[Gluster-users] Recommended underlining disk storage environment
stas.oskin at gmail.com
Wed Dec 3 12:00:09 UTC 2008
Thanks for your detailed answers. I'd like to clarify several points:
2008/12/3 Keith Freedman <freedman at freeformit.com>
> I'm not sure there's an official recommendation.
> I use XFS with much success.
Is XFS suitable for massive writing / occasional reading?
> I think the choice of underlying filesystem depends highly on the types of
> data you'll be storing and how you'll be storing the info.
> If it's primarily read data, then a filesystem with journaling capabilities
> may not provide much benefit. If you'll have lots of files in few
> directories then a filesystem with better large directory metrix would be
> ideal, etc... Gluster depends on the underlying filesystem, and will work
> no matter what that filesystem is provided it supports extended attributes.
I'm going to store mostly large files (100+ MB), with massive writing, and
only occasional read operations.
> I've found XFS works great for most purposes. If you're on Solaris, I'd
> recommend ZFS. but It seems people are fond of ReiserFS, but you could
> certainly use EXT3 with extended attributes enabled and be just fine most
I'm actually prefer to stay on Linux. How well XFS compares to EXT3 in the
environment that I described?
> as for LVM. again, this really depends what you want to do with the data.
> If you need to use multiple physical devices/partitions to present just one
> to gluster you can do that and use LVM to manage your resizing of the single
> logical volume.
This was the first idea I though about, as I'm going to use 4 disks per
> Alternatively, you could use gluster's Unify translator to present one
> effective large/consolidated volume which can be made up of multiple
I think I read somewhere in this mailing list that there is a migration from
Unity to DHT in GlusterFS (whichever it means) in the coming 1.4. If Unity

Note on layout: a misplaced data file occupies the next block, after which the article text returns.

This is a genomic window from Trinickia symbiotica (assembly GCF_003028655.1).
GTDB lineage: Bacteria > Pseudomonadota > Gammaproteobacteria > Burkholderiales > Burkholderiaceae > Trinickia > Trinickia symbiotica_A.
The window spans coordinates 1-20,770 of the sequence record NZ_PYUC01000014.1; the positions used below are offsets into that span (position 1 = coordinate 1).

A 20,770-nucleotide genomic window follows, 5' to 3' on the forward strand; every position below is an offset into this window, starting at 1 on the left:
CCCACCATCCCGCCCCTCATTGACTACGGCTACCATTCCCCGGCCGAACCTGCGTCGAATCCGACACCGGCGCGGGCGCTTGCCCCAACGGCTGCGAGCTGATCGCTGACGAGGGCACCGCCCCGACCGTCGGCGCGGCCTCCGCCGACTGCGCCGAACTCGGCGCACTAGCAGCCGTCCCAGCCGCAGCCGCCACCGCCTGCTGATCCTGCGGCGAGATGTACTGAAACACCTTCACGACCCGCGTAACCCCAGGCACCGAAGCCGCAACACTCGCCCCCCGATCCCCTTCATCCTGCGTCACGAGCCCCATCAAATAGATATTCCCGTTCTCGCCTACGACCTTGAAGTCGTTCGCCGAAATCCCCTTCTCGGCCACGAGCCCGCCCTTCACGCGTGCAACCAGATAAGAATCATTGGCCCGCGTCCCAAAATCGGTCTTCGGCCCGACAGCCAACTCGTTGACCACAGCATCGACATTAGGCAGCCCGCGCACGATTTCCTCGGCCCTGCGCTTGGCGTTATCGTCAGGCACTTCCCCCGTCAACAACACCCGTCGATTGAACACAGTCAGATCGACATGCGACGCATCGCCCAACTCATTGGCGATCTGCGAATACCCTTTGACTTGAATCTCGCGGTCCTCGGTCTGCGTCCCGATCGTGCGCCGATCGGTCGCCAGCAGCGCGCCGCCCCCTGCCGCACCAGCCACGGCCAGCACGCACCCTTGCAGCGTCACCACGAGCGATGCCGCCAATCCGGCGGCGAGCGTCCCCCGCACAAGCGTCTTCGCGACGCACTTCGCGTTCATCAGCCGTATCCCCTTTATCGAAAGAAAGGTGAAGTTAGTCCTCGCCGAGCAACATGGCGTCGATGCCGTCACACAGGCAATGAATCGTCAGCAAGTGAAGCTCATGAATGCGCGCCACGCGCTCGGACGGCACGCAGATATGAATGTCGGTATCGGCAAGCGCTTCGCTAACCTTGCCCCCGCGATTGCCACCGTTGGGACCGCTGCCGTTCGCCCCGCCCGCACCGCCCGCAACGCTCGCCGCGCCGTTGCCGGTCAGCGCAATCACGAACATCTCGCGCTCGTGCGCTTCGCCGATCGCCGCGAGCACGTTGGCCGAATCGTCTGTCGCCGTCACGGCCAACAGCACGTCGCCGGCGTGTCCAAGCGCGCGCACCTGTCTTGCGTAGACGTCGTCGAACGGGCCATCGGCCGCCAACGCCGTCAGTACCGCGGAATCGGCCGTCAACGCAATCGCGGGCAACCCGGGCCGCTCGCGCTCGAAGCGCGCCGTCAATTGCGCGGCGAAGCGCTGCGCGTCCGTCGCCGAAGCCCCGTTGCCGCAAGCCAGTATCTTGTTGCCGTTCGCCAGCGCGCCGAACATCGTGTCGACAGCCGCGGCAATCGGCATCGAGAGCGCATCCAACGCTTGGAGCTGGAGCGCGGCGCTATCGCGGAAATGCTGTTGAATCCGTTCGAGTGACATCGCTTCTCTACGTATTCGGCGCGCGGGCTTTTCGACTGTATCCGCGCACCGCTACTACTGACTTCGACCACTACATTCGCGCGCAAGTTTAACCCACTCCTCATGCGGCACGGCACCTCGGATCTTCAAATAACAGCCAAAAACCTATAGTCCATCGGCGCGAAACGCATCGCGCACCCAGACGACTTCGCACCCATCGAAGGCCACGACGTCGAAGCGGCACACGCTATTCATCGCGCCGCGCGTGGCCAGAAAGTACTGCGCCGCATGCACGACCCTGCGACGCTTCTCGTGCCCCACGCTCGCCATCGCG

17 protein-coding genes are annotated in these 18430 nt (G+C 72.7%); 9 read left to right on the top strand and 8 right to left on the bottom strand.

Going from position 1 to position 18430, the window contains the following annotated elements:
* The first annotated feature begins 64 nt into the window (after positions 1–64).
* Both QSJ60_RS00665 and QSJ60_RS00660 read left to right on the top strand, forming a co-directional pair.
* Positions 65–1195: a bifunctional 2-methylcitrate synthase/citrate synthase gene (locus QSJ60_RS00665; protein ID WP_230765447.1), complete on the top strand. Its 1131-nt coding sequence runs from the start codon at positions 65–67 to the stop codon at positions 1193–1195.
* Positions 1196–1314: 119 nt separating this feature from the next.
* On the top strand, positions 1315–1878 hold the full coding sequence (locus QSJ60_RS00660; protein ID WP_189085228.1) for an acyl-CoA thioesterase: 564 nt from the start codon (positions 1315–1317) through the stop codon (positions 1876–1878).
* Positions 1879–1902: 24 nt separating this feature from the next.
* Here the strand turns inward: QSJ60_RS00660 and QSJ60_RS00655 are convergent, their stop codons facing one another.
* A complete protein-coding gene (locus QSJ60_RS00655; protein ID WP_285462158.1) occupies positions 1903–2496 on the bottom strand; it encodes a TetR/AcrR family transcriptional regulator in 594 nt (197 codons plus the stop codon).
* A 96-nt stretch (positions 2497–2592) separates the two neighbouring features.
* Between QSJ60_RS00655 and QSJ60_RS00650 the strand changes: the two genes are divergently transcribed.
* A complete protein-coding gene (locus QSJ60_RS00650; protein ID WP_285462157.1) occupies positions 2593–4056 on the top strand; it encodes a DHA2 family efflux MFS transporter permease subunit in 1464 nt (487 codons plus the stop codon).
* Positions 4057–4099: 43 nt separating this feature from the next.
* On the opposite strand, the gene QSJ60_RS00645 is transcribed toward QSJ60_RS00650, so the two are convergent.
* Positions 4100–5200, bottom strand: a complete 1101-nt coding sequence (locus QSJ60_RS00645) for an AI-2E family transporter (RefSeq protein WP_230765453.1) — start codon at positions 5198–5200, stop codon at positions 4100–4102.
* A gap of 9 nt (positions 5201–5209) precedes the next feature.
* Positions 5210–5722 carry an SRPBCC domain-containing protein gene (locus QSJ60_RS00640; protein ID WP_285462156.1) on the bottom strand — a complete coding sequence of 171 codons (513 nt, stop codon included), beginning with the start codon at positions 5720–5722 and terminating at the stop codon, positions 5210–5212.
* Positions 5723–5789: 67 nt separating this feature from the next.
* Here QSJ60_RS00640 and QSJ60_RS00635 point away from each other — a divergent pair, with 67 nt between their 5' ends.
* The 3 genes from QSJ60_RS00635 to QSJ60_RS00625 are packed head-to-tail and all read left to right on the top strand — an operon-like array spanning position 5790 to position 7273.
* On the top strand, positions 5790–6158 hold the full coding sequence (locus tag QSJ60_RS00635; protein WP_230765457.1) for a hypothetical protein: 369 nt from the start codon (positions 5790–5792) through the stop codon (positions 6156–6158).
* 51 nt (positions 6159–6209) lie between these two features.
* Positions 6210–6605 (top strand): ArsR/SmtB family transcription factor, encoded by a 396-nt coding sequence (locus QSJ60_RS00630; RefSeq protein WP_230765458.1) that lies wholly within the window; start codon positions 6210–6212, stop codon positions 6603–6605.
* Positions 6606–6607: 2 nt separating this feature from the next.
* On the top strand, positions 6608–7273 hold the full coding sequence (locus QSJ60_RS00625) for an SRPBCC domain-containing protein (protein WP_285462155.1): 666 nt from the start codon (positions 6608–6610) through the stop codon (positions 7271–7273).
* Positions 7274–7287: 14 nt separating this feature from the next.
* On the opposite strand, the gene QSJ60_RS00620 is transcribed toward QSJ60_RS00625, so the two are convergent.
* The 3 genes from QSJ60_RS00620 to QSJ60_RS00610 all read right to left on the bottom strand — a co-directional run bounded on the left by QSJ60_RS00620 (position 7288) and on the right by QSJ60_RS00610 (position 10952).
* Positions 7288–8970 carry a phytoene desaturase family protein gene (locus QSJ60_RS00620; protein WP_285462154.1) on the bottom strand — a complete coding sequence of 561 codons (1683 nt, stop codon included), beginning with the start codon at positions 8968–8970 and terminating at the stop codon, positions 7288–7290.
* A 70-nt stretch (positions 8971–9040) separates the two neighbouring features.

is the legacy approach, what is the relevant solution for 1.4 (DHT)?
> In this scenario, you could potentially have multiple underlying
> configurations. You could Unify xfs, reiser, and ext3 filesystems into one
> gluster filesystem.
> as for RAID, again, the faster and more appropriately configured the
> underlying system for your data requirements, the better off you will be.
> If you're going to use gluster's AFR translator, then I'd not bother with
> hardware raid/mirroring and just use RAID0 stripes, however, if you have the
> money, and can afford to do RAID0+1, that's always a huge benefit on read
> performance. Of course, if you're in a high write environment, then there's
> no real added value so it's not worth doing.
Couple of points here:
1) Thanks to AFR, I actually don't need any fault-tolerant raid (like
mirror), so it's only recommeded in high-volume read enviroments, which is
not the case here. Is this correct?
2) Isn't LVM (or GlusterFS own solution) much better then RAID 0 in sense
that if one of the disks go, the volume still continues to work? This
contrary to RAID where the whole volume goes down?
3) Continuing 2, I think I actually meant JBOD - where you just connect all
the drives and make them look as a single device, rather then stripping.
If you could clarfy the recommended approach, it would be great.
> this doesn't realy answer your question, but hopefully it helps.
Thanks again for your help.
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